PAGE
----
Beginning today through June 18, the DMU Library will host an exhibition of the U.S. National Library of Medicine titled “Binding Wounds, Pushing Boundaries: African Americans in Civil War Medicine.” Part of our library’s commemoration of the Civil War’s sesquicentennial, the exhibition looks at the men and women who served as surgeons and nurses during the war and explores how their service challenged the prescribed notions of race and gender. The exhibition was developed and produced by the National Library of Medicine, National Institutes of Health, with research assistance from The Historical Society of Washington, D.C.
According to the exhibition’s website, the Civil War was “a fight for freedom and a chance for full participation in American society. As all Americans sought ways to participate and contribute to the war effort for the Union, African Americans moved beyond the prejudices they faced to serve as soldiers, nurses, surgeons, laundresses, cooks, and laborers. Their participation…pushed the boundaries of the role of blacks in America.”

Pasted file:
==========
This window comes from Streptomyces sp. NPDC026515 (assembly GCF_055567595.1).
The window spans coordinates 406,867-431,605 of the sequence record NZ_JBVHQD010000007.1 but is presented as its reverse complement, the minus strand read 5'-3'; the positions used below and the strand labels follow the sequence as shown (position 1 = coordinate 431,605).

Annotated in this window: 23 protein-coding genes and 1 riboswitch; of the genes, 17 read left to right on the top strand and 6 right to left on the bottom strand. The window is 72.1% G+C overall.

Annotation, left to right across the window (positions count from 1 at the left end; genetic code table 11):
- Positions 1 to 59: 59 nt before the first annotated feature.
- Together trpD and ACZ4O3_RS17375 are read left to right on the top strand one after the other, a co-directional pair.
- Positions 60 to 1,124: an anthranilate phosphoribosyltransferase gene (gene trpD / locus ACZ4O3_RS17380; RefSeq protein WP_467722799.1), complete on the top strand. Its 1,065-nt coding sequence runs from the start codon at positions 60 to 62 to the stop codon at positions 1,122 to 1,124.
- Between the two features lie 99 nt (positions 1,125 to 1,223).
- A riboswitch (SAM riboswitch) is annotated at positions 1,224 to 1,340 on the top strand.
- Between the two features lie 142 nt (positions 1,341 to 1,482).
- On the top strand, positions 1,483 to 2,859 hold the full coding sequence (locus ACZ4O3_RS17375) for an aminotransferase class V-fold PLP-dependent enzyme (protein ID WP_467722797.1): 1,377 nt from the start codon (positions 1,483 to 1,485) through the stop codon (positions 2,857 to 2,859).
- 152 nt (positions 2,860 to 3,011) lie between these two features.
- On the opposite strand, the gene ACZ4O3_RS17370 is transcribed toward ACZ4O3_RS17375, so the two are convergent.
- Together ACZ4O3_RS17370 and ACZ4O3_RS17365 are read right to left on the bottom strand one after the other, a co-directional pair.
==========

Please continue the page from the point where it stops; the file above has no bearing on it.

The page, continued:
In addition, DMU Library will feature a display about Colonel Arthur Latham Conger, a Civil War veteran and founder of the Dr. S.S. Still College of Osteopathy (now DMU). Colonel Conger became an advocate for osteopathic medicine after suffering a stroke; he claimed that it saved his life, and his wife even became an osteopath in order to care for him.
Enjoy these opportunities to explore an extraordinary era in America’s history!